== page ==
Can CS minors take graduate-level courses to fulfill their degree requirements?

No. The faculty decided that the minor requirements do not adequately prepare students for graduate-level coursework. It may be the case that a minor who has completed their requirements has the preparation to take a graduate-level class, in which case they can take it as a general elective with the instructor’s permission.

How can I get involved in research?

The first step in getting involved in research is to look at faculty member’s Web pages to learn about their research area and projects. Determine what interests you. Once you find someone whose research interests you, visit them during office hours or send them e-mail to schedule an appointment. Looking for their office hours on their Web page before writing them an e-mail asking about their office hours.

Explain that you are interested in their research or in a particular project. Ask them what it might take to help out on a project. You may have the required background to get started, or the professor may ask you to take certain classes, such as theirs, or read some background material. Keep in mind also that a professor may not be able to include additional members into their research groups.

Participation on a research project can take many forms. It can be paid or unpaid. It can be for credit or not for credit. It could be in the pursuit of a senior thesis. However, academic research always has the goal of publishing new methods and research in a peer-reviewed forum, such as a journal or conference proceedings. Participating on a research project can also help you decide whether to pursue advanced study in computer science. Before meeting with professors, it would be good to think about your goals and what you hope to accomplish by conducting research.

The senior thesis offers students the opportunity to pursue a research project and document it by writing a thesis and publicly presenting their work and results. The procedure for completing a senior thesis is detailed in the Undergraduate Bulletin.

Students can obtain credit for work on research projects including their senior thesis by arranging for a reading or research tutorial (or independent study). Students interested in pursuing this option should complete a Request for Tutorial form with their faculty mentor. The professor, the department, and the College Dean’s office must approve tutorials. Note that it is not possible to earn credit for a research project while being paid to pursue that research project.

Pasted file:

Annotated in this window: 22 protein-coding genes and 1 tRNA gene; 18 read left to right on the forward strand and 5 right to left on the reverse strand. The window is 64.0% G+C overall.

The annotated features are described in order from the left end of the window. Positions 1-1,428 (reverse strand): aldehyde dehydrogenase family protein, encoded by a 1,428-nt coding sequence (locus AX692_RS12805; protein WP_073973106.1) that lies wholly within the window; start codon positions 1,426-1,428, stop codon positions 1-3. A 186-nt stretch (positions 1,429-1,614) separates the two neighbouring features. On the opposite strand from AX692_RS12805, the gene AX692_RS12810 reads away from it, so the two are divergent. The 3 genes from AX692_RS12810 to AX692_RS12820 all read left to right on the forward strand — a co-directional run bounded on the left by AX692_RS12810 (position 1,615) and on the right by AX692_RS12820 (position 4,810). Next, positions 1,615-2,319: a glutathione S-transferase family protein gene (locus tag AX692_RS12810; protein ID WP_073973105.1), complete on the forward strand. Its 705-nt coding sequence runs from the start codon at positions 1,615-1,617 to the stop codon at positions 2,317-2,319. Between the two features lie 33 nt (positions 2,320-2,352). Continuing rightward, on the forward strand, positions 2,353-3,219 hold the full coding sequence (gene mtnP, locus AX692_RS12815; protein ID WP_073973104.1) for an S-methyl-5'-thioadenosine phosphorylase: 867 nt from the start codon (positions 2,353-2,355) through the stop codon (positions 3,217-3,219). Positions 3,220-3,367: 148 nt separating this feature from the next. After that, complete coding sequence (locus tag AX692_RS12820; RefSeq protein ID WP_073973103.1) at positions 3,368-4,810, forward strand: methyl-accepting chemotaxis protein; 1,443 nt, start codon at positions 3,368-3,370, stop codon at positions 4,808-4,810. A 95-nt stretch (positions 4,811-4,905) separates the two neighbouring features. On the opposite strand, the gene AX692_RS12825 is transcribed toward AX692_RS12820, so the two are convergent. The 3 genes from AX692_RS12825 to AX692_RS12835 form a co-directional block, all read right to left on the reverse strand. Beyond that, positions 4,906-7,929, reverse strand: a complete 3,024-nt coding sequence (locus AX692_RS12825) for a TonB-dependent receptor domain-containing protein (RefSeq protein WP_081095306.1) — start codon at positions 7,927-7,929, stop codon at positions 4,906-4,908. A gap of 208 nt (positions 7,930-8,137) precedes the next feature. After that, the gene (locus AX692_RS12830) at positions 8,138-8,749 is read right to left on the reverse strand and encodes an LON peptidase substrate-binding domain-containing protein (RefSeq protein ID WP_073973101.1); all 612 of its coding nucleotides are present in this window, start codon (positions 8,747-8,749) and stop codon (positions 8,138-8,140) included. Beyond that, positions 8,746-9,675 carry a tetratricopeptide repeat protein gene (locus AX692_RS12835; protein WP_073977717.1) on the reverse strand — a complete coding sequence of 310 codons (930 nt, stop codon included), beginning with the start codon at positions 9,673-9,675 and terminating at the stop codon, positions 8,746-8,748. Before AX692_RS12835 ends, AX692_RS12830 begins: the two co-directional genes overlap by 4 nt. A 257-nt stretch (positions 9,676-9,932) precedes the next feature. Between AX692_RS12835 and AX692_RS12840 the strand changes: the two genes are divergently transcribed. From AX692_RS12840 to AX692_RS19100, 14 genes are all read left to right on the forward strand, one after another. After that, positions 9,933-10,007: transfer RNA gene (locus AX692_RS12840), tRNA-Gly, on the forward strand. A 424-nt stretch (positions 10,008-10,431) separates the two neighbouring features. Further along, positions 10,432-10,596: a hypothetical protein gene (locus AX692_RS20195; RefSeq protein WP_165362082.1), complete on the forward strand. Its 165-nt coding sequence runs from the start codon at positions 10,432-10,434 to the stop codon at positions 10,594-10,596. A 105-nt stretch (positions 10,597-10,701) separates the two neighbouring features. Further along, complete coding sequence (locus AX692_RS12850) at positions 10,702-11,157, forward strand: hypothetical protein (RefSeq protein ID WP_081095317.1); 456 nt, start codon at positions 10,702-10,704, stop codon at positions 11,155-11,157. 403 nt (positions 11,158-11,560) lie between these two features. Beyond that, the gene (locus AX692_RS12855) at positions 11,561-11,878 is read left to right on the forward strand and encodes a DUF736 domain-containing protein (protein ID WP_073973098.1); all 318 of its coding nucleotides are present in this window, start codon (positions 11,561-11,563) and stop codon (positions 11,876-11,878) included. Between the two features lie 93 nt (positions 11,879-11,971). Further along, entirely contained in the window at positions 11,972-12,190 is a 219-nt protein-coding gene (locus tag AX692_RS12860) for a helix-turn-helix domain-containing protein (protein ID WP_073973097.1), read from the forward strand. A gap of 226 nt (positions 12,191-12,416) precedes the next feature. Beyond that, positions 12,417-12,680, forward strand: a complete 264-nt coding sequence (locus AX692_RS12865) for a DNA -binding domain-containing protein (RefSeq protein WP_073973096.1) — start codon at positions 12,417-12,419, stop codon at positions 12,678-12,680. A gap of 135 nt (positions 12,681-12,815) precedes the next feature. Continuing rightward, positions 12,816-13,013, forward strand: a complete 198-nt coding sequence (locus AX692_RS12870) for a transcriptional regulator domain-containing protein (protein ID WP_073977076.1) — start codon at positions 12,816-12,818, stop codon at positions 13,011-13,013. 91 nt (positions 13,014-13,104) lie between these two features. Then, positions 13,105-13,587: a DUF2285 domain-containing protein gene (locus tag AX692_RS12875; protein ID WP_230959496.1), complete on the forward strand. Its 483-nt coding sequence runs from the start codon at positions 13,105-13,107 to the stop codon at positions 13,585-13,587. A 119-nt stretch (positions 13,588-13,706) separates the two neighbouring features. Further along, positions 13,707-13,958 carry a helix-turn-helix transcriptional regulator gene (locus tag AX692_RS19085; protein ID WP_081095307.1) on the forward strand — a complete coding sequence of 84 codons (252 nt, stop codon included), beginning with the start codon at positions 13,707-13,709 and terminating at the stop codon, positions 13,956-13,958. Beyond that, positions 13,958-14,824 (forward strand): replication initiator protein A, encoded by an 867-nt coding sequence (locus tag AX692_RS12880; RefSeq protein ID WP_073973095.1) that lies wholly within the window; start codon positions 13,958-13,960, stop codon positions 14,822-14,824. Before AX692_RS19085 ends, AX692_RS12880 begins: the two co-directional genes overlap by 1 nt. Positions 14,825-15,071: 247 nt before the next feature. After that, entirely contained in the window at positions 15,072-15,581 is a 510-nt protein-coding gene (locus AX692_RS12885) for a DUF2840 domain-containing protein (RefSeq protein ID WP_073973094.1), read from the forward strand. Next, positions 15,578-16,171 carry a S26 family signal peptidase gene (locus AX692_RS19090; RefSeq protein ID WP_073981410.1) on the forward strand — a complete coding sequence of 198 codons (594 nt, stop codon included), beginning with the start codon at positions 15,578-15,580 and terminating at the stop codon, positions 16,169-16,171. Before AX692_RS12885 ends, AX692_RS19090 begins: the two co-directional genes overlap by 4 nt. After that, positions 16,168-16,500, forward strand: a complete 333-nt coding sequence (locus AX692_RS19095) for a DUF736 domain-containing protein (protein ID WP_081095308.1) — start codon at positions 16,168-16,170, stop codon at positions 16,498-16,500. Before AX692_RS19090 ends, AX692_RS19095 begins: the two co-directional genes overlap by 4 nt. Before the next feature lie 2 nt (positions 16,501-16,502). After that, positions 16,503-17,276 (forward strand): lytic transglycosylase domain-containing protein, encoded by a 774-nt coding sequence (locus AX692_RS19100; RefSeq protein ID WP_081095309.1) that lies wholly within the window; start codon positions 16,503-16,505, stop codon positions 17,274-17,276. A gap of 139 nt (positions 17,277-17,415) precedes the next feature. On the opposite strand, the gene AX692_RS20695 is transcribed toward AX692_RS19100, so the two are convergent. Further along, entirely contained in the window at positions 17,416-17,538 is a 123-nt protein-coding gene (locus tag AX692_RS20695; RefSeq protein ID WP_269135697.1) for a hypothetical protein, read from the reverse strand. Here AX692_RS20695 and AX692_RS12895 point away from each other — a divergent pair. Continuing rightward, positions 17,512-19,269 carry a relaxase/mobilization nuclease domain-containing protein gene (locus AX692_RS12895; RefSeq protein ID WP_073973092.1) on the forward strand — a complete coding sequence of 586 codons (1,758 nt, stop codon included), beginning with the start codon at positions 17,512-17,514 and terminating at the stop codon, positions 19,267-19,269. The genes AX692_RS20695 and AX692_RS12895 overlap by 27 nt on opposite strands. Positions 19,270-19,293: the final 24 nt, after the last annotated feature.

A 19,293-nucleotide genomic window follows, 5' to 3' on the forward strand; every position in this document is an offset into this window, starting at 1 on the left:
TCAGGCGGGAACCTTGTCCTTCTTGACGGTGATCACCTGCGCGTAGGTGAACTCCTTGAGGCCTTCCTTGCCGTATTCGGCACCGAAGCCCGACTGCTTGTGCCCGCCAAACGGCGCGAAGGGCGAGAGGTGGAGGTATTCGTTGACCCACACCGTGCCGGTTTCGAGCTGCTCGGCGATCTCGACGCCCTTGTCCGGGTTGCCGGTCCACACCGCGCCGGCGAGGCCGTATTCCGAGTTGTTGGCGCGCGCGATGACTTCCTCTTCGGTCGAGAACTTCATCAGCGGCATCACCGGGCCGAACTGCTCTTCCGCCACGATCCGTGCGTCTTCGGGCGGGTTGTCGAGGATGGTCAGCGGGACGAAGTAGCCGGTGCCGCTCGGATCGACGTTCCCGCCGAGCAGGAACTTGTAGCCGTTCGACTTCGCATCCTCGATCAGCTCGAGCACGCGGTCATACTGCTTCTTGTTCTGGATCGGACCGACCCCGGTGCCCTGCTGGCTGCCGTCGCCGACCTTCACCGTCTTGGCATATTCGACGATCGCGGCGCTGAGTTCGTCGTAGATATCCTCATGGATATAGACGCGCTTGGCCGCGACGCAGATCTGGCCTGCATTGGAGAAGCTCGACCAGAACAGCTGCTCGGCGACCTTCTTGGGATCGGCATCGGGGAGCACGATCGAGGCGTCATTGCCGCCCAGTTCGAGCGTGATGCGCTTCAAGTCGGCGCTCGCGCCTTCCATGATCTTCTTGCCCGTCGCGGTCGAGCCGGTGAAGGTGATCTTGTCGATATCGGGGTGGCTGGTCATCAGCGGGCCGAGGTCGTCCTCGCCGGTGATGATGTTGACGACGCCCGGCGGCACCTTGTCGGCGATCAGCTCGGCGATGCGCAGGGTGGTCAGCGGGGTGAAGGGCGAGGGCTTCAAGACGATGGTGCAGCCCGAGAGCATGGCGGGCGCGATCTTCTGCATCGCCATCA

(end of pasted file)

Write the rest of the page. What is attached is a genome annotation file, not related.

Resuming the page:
Students who are interested in research should also investigate Davis Research Fellowships and the Georgetown Undergraduate Research Opportunities Program (GUROP). Students can participate in GUROP during the academic year. They can also apply for a GUROP Summer Fellowship, which funds students to conduct research with their faculty mentor over the summer. These awards are competitive and require a research proposal, so students should start a research project well in advance of preparing a proposal for a Davis Research Fellowship or a GUROP Summer Fellowship.

Professors may be able to fund undergraduate research projects through grant money. Professors who have funding from the National Science Foundation may have supplements to fund undergraduate research through the Research Experience for Undergraduates (REU) program.

The National Science Foundation also funds REU sites at universities around the United States. REU sites focus on an area of computer science and tackle specific problems. Students apply to individual sites. If they are selected, then they spend the summer at the institution working and living with other students from around the country. These are paid positions that also cover housing.